The COVID-19 vaccines have shown effectiveness of about 95% in preventing COVID-19 disease in adults, according to the the U.S Food and Drug Administration. One shot doesn’t mean you are immune to the coronavirus, however, you will need the second dose.
Although there have been discussions about reducing the number of doses of the vaccine and increasing the amount of time between doses, the FDA says there isn’t appropriate data to support changes to the coronavirus vaccine administration.
There is an interval of 21 days between the first and second dose, for the Pfizer-BioNTech COVID-19 vaccine. There is an interval of 28 days between the first and second dose for the Moderna COVID-19 vaccine, according to a release in January from the FDA.
After receiving the first dose of a vaccine you may notice common side effects including pain and swelling on the arm you receive the vaccine, feeling chills or tiredness, and experiencing a headache or a fever, nausea, swollen lymph nodes.
This month, Dr. Anthony Fauci, the U.S. government’s top infectious-disease expert, told the Harvard Business Review that those vaccinated will get some sort of protection 10-14 days, calling it ‘temporary protection.’ The second dose will seal the effectiveness of the vaccine.
Any New Side Effects of the Second Dose?
This week, during a White House event, Dr. Anthony Fauci said he had mild side effects after receiving a second dose of the Covid-19 vaccine, and that he was “knocked out” for 24 hours, Bloomberg reported on Friday.
After a second dose some are reporting more than a sore arm, and experiencing a fever and fatigue to the point of taking time off work, some experience loose stools. Others report a second dose is causing side effects of a “rough cold” or feeling “pretty run down.”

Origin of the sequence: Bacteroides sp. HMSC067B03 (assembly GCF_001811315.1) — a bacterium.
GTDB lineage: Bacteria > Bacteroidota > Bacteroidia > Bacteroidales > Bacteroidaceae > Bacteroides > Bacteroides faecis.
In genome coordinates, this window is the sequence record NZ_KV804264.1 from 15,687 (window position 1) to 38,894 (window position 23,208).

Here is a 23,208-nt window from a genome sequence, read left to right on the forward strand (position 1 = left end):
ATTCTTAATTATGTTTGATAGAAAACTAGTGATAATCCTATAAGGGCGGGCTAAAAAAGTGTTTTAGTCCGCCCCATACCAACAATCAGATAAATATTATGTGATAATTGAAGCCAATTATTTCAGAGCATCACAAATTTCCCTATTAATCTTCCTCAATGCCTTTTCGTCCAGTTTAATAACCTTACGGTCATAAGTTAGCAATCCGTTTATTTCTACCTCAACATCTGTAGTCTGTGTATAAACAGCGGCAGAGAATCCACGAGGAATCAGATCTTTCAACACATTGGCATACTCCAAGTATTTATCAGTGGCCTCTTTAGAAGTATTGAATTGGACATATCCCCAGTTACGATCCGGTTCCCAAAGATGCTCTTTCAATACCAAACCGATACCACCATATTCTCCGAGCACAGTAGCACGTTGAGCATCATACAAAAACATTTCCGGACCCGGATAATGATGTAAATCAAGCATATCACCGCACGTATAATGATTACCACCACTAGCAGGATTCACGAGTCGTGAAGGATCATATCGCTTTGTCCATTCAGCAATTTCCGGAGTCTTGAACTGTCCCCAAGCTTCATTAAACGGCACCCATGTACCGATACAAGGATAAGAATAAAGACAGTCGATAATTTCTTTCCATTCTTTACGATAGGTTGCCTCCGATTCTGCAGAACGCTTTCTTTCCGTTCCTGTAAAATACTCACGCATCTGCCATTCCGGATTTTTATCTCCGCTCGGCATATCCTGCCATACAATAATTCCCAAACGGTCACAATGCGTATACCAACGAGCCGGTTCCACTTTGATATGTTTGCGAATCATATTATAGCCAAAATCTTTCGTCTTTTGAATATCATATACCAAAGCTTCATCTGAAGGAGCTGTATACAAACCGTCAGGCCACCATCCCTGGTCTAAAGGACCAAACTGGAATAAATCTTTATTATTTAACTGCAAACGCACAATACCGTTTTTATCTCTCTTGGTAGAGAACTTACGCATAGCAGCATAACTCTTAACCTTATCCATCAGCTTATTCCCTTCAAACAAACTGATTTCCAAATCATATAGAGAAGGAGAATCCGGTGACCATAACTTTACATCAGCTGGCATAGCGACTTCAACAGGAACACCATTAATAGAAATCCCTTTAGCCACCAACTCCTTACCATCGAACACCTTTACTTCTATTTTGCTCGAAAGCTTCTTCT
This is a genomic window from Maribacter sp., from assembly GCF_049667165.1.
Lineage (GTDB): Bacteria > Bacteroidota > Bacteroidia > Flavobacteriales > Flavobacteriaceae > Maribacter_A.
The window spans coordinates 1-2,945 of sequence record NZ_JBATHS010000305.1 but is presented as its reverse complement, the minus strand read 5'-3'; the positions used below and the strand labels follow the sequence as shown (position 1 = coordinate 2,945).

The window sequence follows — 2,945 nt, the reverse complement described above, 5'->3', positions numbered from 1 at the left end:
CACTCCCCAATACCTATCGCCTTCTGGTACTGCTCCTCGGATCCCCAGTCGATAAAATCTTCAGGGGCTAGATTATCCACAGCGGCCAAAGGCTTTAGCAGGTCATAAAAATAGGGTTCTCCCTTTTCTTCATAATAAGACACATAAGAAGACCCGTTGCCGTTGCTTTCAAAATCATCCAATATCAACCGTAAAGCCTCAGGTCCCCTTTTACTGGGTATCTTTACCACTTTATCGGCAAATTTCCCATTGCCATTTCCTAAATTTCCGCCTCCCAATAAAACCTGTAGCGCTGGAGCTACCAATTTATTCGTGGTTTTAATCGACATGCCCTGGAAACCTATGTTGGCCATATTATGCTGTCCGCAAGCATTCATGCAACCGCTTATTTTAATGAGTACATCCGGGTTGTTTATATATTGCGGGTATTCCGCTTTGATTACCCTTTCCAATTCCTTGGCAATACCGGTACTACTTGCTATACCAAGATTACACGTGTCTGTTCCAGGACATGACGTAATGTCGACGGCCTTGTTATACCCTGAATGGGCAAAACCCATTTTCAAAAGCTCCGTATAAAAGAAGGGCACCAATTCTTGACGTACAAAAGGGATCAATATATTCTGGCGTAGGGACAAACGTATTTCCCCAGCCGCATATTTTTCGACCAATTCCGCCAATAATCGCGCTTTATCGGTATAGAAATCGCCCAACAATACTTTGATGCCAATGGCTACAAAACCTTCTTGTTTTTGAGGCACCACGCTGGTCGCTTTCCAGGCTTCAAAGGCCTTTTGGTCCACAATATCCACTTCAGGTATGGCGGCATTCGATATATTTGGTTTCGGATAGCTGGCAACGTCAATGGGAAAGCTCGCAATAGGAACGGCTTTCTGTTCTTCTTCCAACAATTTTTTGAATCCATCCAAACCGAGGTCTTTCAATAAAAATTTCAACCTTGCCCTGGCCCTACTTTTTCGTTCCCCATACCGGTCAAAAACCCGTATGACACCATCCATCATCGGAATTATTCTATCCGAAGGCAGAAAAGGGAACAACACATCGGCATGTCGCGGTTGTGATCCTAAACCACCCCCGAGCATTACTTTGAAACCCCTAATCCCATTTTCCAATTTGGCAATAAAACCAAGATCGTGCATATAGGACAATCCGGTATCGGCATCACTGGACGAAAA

Clinical trials showed that dose reactions are more likely to be felt after the second shot, but some are reporting feeling fine.
The FDA says signs of a severe allergic reaction to the coronavirus vaccine can include difficulty breathing, swelling of your throat and face, a faster heartbeat, a bad rash on your body, or dizziness and weakness.
Remember this isn’t an overnight thing. The CDC website states, “It takes time for your body to build protection after any vaccination. COVID-19 vaccines that require 2 shots may not protect you until a week or two after your second shot.”
Vaccine Movement and Supply Concerns
Johnson & Johnson is aiming to produce enough vaccines for 100 million people by April. What’s different about it is that Johnson & Johnson’s vaccine can be stored at room temperature, unlike the others, the New York Daily News reported.
There is a nasal spray currently being developed to fight COVID-19 by San Antonio-based Texas Biomedical Research Institute and U.K.-based Lancaster University.
Floridians are concerned over vaccine supply, as 45,000 people there are due for a second dose.
If you are concerned about the distribution line for the vaccine in Texas, doctors are predicting the next phase won’t be until May or June, the Houston Chronicle reports.
In Houston a woman who had an allergic reaction to the vaccine shares her advice to others.